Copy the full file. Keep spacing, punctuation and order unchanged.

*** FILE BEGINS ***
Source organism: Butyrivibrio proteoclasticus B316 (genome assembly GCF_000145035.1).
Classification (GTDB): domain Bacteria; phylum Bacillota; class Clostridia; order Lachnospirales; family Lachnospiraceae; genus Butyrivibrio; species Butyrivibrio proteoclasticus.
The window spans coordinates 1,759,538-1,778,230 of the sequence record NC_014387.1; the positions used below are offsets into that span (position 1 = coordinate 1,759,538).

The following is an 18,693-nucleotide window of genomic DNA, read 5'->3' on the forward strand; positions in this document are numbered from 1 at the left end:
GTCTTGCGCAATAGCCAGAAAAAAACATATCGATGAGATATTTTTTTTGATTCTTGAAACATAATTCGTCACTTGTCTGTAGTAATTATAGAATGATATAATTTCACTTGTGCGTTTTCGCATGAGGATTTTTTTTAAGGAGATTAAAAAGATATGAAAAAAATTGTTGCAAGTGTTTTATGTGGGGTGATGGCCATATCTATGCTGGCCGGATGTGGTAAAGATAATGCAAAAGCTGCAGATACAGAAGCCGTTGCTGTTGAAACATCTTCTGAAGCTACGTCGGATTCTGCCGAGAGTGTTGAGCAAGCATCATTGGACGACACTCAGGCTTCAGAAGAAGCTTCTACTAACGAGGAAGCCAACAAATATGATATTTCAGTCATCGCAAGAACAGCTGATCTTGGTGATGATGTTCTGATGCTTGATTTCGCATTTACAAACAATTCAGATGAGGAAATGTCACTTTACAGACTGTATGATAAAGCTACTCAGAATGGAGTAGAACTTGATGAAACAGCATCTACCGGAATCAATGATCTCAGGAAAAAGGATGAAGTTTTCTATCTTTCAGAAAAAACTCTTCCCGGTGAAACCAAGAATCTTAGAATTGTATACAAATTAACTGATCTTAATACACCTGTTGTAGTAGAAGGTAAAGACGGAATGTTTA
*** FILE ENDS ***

Source organism: Butyrivibrio proteoclasticus B316 (genome assembly GCF_000145035.1).
Classification (GTDB): domain Bacteria; phylum Bacillota; class Clostridia; order Lachnospirales; family Lachnospiraceae; genus Butyrivibrio; species Butyrivibrio proteoclasticus.
The window spans coordinates 1,759,538-1,778,230 of the sequence record NC_014387.1; the positions used below are offsets into that span (position 1 = coordinate 1,759,538).

The following is an 18,693-nucleotide window of genomic DNA, read 5'->3' on the forward strand; positions in this document are numbered from 1 at the left end:
GTCTTGCGCAATAGCCAGAAAAAAACATATCGATGAGATATTTTTTTTGATTCTTGAAACATAATTCGTCACTTGTCTGTAGTAATTATAGAATGATATAATTTCACTTGTGCGTTTTCGCATGAGGATTTTTTTTAAGGAGATTAAAAAGATATGAAAAAAATTGTTGCAAGTGTTTTATGTGGGGTGATGGCCATATCTATGCTGGCCGGATGTGGTAAAGATAATGCAAAAGCTGCAGATACAGAAGCCGTTGCTGTTGAAACATCTTCTGAAGCTACGTCGGATTCTGCCGAGAGTGTTGAGCAAGCATCATTGGACGACACTCAGGCTTCAGAAGAAGCTTCTACTAACGAGGAAGCCAACAAATATGATATTTCAGTCATCGCAAGAACAGCTGATCTTGGTGATGATGTTCTGATGCTTGATTTCGCATTTACAAACAATTCAGATGAGGAAATGTCACTTTACAGACTGTATGATAAAGCTACTCAGAATGGAGTAGAACTTGATGAAACAGCATCTACCGGAATCAATGATCTCAGGAAAAAGGATGAAGTTTTCTATCTTTCAGAAAAAACTCTTCCCGGTGAAACCAAGAATCTTAGAATTGTATACAAATTAACTGATCTTAATACACCTGTTGTAGTAGAAGGTAAAGACGGAATGTTTA